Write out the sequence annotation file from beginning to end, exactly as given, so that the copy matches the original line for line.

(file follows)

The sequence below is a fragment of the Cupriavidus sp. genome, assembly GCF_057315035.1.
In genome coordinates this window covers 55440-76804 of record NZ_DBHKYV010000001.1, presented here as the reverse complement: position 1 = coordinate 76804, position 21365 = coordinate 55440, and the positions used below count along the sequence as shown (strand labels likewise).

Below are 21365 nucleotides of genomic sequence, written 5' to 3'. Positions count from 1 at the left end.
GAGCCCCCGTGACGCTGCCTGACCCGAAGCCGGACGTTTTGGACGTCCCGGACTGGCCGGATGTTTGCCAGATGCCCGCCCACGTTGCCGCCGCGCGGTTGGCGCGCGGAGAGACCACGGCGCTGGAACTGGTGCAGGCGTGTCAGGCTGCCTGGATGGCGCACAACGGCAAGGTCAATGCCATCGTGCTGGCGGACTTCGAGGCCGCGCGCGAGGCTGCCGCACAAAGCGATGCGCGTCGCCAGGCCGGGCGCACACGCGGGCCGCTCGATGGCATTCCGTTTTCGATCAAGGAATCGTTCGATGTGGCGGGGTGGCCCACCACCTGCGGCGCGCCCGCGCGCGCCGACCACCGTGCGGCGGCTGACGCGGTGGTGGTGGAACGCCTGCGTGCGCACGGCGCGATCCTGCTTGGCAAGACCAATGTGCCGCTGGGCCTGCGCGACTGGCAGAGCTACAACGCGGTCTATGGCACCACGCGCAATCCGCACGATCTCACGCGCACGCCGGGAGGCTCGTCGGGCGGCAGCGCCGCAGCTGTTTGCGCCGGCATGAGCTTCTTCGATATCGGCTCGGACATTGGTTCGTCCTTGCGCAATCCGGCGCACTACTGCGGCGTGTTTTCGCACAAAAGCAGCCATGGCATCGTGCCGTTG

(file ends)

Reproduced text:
The sequence below is a fragment of the Cupriavidus sp. genome, assembly GCF_057315035.1.
In genome coordinates this window covers 55440-76804 of record NZ_DBHKYV010000001.1, presented here as the reverse complement: position 1 = coordinate 76804, position 21365 = coordinate 55440, and the positions used below count along the sequence as shown (strand labels likewise).

Below are 21365 nucleotides of genomic sequence, written 5' to 3'. Positions count from 1 at the left end.
GAGCCCCCGTGACGCTGCCTGACCCGAAGCCGGACGTTTTGGACGTCCCGGACTGGCCGGATGTTTGCCAGATGCCCGCCCACGTTGCCGCCGCGCGGTTGGCGCGCGGAGAGACCACGGCGCTGGAACTGGTGCAGGCGTGTCAGGCTGCCTGGATGGCGCACAACGGCAAGGTCAATGCCATCGTGCTGGCGGACTTCGAGGCCGCGCGCGAGGCTGCCGCACAAAGCGATGCGCGTCGCCAGGCCGGGCGCACACGCGGGCCGCTCGATGGCATTCCGTTTTCGATCAAGGAATCGTTCGATGTGGCGGGGTGGCCCACCACCTGCGGCGCGCCCGCGCGCGCCGACCACCGTGCGGCGGCTGACGCGGTGGTGGTGGAACGCCTGCGTGCGCACGGCGCGATCCTGCTTGGCAAGACCAATGTGCCGCTGGGCCTGCGCGACTGGCAGAGCTACAACGCGGTCTATGGCACCACGCGCAATCCGCACGATCTCACGCGCACGCCGGGAGGCTCGTCGGGCGGCAGCGCCGCAGCTGTTTGCGCCGGCATGAGCTTCTTCGATATCGGCTCGGACATTGGTTCGTCCTTGCGCAATCCGGCGCACTACTGCGGCGTGTTTTCGCACAAAAGCAGCCATGGCATCGTGCCGTTG